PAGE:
Flavio Briatore makes a return to Alpine as executive advisor

Flavio Briatore makes a return to Alpine as executive advisor

Alpine F1 Team has confirmed Flavio Briatore as Executive Advisor marking another significant move ahead of this weekend’s Spanish Grand Prix.

Alpine has made the shocking news that Flavio Briatore – the man behind the Crashgate controversy and former Renault Team principal – is set for a return to the Enstone-based outfit as an executive advisor.

The unexpected and controversial move was taken 14 years after Briatore’s bizarre sacking and suspension from Formula 1 in the aftermath of the 2008 “Crashgate” incident which rocked the sport.

Rumours about the 75-year-old’s possible return had been circulating for weeks as De Meo courted Briatore for several weeks ahead of the most recent change to Alpine’s constantly changing leadership structure.

“BWT Alpine F1 Team can confirm that Flavio Briatore has been appointed by Renault Group CEO Luca de Meo as his Executive Advisor for the Formula One Division,” Alpine’s statement read.

Briatore now holds the role of “scouting top talents and providing insights on the driver market, challenging the existing project by assessing the current structure and advising on some strategic matters within the sport,” according to the statement.

While Briatore is a controversial personality in the F1 ranks, it’s likely that his hiring will bring about some discord within the Alpine team and the sport, which remains determined to grow its popularity to new heights under Liberty Media.

When Alpine competed as Benetton under Briatore’s leadership, the team faced allegations of cheating in bid to win the 1994 championship by using traction control – a device that was against technical regulations.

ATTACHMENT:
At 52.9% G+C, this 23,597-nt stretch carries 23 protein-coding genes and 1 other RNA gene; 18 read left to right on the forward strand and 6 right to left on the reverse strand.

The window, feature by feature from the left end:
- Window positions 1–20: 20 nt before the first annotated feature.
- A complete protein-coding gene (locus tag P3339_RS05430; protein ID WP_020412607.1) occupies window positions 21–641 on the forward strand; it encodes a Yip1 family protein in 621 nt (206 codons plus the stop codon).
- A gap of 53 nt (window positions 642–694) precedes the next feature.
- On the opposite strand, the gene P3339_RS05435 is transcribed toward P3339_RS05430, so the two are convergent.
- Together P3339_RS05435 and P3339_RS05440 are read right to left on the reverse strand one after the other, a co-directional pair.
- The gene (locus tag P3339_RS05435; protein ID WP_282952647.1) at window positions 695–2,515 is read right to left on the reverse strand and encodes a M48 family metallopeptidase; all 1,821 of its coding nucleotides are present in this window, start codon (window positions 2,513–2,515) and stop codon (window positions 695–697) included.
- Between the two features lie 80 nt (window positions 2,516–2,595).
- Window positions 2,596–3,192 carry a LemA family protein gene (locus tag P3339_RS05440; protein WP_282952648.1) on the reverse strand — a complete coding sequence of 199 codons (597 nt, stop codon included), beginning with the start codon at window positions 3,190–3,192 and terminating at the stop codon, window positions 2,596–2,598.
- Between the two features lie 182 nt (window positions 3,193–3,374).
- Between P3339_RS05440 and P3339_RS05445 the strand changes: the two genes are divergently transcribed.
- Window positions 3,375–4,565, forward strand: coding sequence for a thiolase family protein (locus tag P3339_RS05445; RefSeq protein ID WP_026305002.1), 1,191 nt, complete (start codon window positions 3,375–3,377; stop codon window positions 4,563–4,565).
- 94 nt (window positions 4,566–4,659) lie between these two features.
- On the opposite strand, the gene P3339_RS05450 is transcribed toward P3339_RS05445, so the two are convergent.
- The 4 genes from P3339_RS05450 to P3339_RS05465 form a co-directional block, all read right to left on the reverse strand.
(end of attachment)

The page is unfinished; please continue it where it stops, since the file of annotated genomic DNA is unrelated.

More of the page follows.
Although that infraction was never proven, Briatore is best remembered for his key role in the Crashgate controversy, despite the fact that he led team Enstone to world championship glory in both its Benetton and Renault guises.

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Briatore orchestrated a scheme to have his driver, Nelson Piquet Jr. intentionally crash during the 2008 Singapore Grand Prix so that teammate Fernando Alonso would have the advantage of a timed safety car to lead him to victory.

Alpine is currently using a “revolving door” policy with its leadership team following a sharp decline in performance. Former Alpine CEO Laurent Rossi, Team Principal Otmar Szafnauer, and Sporting Director Alan Permane were all ousted with former Chief Technical Officer Pat Fry deciding to leave the team for a role at Williams.

Bruno Famin took over as Team Principal mid 2023 but Alpine continued to face further criticism when it became apparent that it was running an uncompetitive and overweight car at the start of the current season.

That resulted in the sacking of Head of Aerodynamics Dirk de Beer and Technical Director Matt Harman after the season started, and were replaced by a new three-personnel technical team.

Former McLaren and Ferrari driver David Sanchez currently leads the technical team, but further departures such as long-serving Operations Director Rob White and Bob Bell, who left his advisory position to join Aston Martin, have added to Alpine’s turbulent season in which the team has only managed to secure only five points after nine races.

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